Thursday, April 18, 2013

Get the word out!

I would like to share two pieces of photographic evidence (well, visual evidence) to illustrate the importance of letting people know you are gluten-free.

1. No Glutton for Gluten

A few weeks ago, I found this cute little article in my mailbox at school about shopping for gluten-free products in Phoenix (click on the image to go to the web edition). There was no note, but I was fairly certain it must have come from one of my celiac friends on campus. I was right--it came from my friend, Brenda, who was diagnosed with celiac disease in the last year or so.

Now, I think most of us assume people with celiac disease look out for others with the same disease--swapping recipes, recommending restaurants and products, etc. Thus, it probably doesn't surprise you that Brenda, who I have shared many gluten-free tidbits with over the past year, would pass on a helpful resource to me. The story of how she got it, however, illustrates my point (Get the word out!) quite well.

Brenda received the article from another teacher in her department who has absolutely no reason to think about gluten-free products. She simply came across the article one day, remembered that Brenda is on a strict gluten-free diet, pulled it out, and passed it on. Upon reading the article, Brenda immediately made a resolution to check out one of the gluten-free bakeries mentioned, but she never would have known the article (or the bakery) existed if she hadn't been open about her disease and her diet restrictions.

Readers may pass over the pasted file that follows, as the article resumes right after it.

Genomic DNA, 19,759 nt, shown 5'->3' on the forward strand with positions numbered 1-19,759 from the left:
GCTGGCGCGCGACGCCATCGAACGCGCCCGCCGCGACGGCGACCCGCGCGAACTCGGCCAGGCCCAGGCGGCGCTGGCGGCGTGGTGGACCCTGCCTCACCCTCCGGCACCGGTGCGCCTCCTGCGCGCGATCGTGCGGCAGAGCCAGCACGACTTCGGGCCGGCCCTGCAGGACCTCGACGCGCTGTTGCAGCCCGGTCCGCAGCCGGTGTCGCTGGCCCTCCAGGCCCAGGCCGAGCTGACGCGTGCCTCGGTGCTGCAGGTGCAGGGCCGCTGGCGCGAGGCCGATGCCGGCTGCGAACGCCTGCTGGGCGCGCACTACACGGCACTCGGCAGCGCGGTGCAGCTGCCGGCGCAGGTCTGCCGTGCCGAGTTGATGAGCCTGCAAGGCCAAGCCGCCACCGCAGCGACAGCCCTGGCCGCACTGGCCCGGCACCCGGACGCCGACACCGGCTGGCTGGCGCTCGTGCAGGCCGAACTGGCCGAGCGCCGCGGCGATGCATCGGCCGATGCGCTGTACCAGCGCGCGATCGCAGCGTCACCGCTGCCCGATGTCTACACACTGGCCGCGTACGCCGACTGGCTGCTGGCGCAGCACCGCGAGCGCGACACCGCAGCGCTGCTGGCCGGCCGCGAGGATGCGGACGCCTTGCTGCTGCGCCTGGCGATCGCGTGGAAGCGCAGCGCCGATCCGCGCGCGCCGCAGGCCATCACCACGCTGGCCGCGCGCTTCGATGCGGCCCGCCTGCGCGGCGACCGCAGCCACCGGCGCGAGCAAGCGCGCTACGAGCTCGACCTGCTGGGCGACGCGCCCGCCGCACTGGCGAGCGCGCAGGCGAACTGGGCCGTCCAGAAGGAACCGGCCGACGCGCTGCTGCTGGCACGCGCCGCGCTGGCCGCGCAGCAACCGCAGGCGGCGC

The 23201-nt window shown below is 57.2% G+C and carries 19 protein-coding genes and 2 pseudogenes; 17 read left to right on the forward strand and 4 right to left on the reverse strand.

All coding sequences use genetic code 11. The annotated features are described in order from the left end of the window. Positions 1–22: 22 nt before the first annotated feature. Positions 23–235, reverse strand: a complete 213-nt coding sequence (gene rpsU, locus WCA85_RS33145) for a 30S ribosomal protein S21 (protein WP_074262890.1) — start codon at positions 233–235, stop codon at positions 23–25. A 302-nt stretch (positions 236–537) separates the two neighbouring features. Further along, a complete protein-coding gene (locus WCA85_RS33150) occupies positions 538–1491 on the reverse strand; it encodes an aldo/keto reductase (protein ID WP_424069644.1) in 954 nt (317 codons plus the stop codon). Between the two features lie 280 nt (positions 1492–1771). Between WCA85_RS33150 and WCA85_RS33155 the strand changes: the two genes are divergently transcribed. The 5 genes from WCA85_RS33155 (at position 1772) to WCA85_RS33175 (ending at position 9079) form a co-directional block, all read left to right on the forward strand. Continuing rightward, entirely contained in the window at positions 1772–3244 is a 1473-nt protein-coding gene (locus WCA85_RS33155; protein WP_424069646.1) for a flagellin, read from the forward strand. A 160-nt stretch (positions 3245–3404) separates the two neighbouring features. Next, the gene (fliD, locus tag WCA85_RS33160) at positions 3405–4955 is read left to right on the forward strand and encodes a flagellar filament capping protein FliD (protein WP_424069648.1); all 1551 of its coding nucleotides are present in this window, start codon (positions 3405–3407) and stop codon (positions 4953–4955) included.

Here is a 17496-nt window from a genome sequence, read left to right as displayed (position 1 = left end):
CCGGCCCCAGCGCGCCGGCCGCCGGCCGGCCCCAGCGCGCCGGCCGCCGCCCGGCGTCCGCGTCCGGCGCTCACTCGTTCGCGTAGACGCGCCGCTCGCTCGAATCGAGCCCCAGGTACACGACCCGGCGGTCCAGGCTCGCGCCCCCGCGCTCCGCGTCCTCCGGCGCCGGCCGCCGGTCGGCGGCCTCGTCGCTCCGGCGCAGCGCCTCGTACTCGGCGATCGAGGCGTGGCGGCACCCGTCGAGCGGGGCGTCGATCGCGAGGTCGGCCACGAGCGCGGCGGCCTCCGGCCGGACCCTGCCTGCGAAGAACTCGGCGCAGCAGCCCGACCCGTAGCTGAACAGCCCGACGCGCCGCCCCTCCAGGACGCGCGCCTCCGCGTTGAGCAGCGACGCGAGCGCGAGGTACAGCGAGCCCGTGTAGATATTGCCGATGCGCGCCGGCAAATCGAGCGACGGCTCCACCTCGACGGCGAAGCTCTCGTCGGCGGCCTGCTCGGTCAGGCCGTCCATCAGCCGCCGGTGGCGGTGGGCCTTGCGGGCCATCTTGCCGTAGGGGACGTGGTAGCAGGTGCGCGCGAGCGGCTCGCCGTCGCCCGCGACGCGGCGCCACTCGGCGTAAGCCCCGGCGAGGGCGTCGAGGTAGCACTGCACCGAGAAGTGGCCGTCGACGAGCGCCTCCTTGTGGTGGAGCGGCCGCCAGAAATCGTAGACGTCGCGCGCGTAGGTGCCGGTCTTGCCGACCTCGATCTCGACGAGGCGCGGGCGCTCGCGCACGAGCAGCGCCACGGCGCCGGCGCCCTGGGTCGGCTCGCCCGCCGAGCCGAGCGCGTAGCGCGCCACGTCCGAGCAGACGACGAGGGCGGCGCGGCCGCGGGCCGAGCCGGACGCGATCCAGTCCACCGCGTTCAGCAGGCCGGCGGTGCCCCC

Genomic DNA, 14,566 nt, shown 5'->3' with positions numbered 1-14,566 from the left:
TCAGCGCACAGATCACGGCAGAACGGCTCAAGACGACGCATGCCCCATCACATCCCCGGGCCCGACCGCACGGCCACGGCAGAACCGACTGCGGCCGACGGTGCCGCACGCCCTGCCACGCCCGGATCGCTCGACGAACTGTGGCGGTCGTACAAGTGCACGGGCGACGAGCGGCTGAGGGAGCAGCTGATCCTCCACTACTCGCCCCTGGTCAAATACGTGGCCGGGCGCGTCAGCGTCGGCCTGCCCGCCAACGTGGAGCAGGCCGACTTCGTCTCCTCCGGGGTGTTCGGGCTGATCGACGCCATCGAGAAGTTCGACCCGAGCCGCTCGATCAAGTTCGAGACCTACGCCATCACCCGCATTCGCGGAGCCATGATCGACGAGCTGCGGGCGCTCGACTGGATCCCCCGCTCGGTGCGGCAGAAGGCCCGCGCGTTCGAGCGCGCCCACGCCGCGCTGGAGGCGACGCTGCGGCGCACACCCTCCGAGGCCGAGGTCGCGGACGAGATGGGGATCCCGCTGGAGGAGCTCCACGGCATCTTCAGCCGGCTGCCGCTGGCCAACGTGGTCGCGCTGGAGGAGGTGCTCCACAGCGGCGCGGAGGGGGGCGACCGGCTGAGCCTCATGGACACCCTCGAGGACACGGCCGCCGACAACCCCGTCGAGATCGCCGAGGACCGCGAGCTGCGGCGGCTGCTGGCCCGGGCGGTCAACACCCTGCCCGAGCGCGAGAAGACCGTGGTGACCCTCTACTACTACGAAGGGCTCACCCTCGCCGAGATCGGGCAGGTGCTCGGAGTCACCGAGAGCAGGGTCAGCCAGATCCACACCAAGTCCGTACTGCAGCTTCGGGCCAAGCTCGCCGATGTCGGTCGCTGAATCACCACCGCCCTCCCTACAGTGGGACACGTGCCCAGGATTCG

2. A Pretty Platter of Gluten-Free Cookies

You know those awkward moments when someone gives you a gluten-containing baked good as a gift, and then they just kind of stare at you and wait for you to eat it? Well, I did not experience that on my birthday this year. Instead, I walked into my classroom, and I was greeted by this perfect platter of pretty little cookies--all of them gluten-free.

My instructional aide, Kim, who had never even heard of celiac disease until a few months ago, consulted with Brenda about the best-tasting gluten-free cookies, spent a small fortune purchasing them (undoubtedly), plated them up, and wrapped them in cellophane for the most thoughtful birthday gift I could have asked for from any coworker. She even brought doughnuts for my students so I wouldn't have to share!

Could this have happened if I hadn't taken the time to explain--in detail--what celiac disease is, how it restricts my diet, and why it I should never, ever have gluten? No, it couldn't have. If I hadn't explained celiac disease to Kim, I probably would have been greeted by a pan full of gluten-containing birthday cake, an awkward situation, and a guilty conscience.

The Takeaway (to steal a phrase from the delightful style blog, Work Your Wardrobe):

People want to help us, but they can only do that if we speak up and educate them.

Not sure how to start the conversation? Pop over to my informational page, "Celiac Disease," for some well-researched answers to a few common questions, including: What is celiac disease? What are its symptoms? and What happens if you eat gluten?

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